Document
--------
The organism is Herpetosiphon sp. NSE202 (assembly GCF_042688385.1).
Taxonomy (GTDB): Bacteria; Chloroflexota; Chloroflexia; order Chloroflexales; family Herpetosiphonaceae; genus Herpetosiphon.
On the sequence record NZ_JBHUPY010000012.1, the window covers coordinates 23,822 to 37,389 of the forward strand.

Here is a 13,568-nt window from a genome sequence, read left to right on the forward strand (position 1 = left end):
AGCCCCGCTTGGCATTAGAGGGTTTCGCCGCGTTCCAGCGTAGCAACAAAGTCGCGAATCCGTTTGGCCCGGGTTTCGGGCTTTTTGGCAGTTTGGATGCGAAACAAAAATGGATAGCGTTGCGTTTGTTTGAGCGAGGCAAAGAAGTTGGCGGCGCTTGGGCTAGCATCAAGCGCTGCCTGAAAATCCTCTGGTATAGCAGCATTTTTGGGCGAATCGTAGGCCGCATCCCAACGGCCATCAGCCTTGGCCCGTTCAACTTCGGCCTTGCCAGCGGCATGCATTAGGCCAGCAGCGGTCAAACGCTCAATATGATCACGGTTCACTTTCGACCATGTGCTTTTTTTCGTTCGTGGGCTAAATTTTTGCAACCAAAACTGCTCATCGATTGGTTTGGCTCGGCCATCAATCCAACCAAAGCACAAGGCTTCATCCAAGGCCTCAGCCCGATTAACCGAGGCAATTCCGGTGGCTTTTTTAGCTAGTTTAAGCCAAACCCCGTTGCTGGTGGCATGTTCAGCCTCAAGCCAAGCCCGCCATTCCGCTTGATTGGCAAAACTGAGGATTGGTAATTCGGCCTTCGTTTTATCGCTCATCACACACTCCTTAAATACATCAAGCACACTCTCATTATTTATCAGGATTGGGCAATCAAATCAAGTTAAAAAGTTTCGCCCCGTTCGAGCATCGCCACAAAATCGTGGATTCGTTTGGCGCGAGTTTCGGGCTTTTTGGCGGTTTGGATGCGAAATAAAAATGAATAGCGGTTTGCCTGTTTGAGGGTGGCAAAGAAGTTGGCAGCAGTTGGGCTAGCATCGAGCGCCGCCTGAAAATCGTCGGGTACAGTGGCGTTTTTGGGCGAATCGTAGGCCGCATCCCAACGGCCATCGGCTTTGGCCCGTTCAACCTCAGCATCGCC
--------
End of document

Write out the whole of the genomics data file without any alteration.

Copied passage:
The organism is Herpetosiphon sp. NSE202 (assembly GCF_042688385.1).
Taxonomy (GTDB): Bacteria; Chloroflexota; Chloroflexia; order Chloroflexales; family Herpetosiphonaceae; genus Herpetosiphon.
On the sequence record NZ_JBHUPY010000012.1, the window covers coordinates 23,822 to 37,389 of the forward strand.

Here is a 13,568-nt window from a genome sequence, read left to right on the forward strand (position 1 = left end):
AGCCCCGCTTGGCATTAGAGGGTTTCGCCGCGTTCCAGCGTAGCAACAAAGTCGCGAATCCGTTTGGCCCGGGTTTCGGGCTTTTTGGCAGTTTGGATGCGAAACAAAAATGGATAGCGTTGCGTTTGTTTGAGCGAGGCAAAGAAGTTGGCGGCGCTTGGGCTAGCATCAAGCGCTGCCTGAAAATCCTCTGGTATAGCAGCATTTTTGGGCGAATCGTAGGCCGCATCCCAACGGCCATCAGCCTTGGCCCGTTCAACTTCGGCCTTGCCAGCGGCATGCATTAGGCCAGCAGCGGTCAAACGCTCAATATGATCACGGTTCACTTTCGACCATGTGCTTTTTTTCGTTCGTGGGCTAAATTTTTGCAACCAAAACTGCTCATCGATTGGTTTGGCTCGGCCATCAATCCAACCAAAGCACAAGGCTTCATCCAAGGCCTCAGCCCGATTAACCGAGGCAATTCCGGTGGCTTTTTTAGCTAGTTTAAGCCAAACCCCGTTGCTGGTGGCATGTTCAGCCTCAAGCCAAGCCCGCCATTCCGCTTGATTGGCAAAACTGAGGATTGGTAATTCGGCCTTCGTTTTATCGCTCATCACACACTCCTTAAATACATCAAGCACACTCTCATTATTTATCAGGATTGGGCAATCAAATCAAGTTAAAAAGTTTCGCCCCGTTCGAGCATCGCCACAAAATCGTGGATTCGTTTGGCGCGAGTTTCGGGCTTTTTGGCGGTTTGGATGCGAAATAAAAATGAATAGCGGTTTGCCTGTTTGAGGGTGGCAAAGAAGTTGGCAGCAGTTGGGCTAGCATCGAGCGCCGCCTGAAAATCGTCGGGTACAGTGGCGTTTTTGGGCGAATCGTAGGCCGCATCCCAACGGCCATCGGCTTTGGCCCGTTCAACCTCAGCATCGCC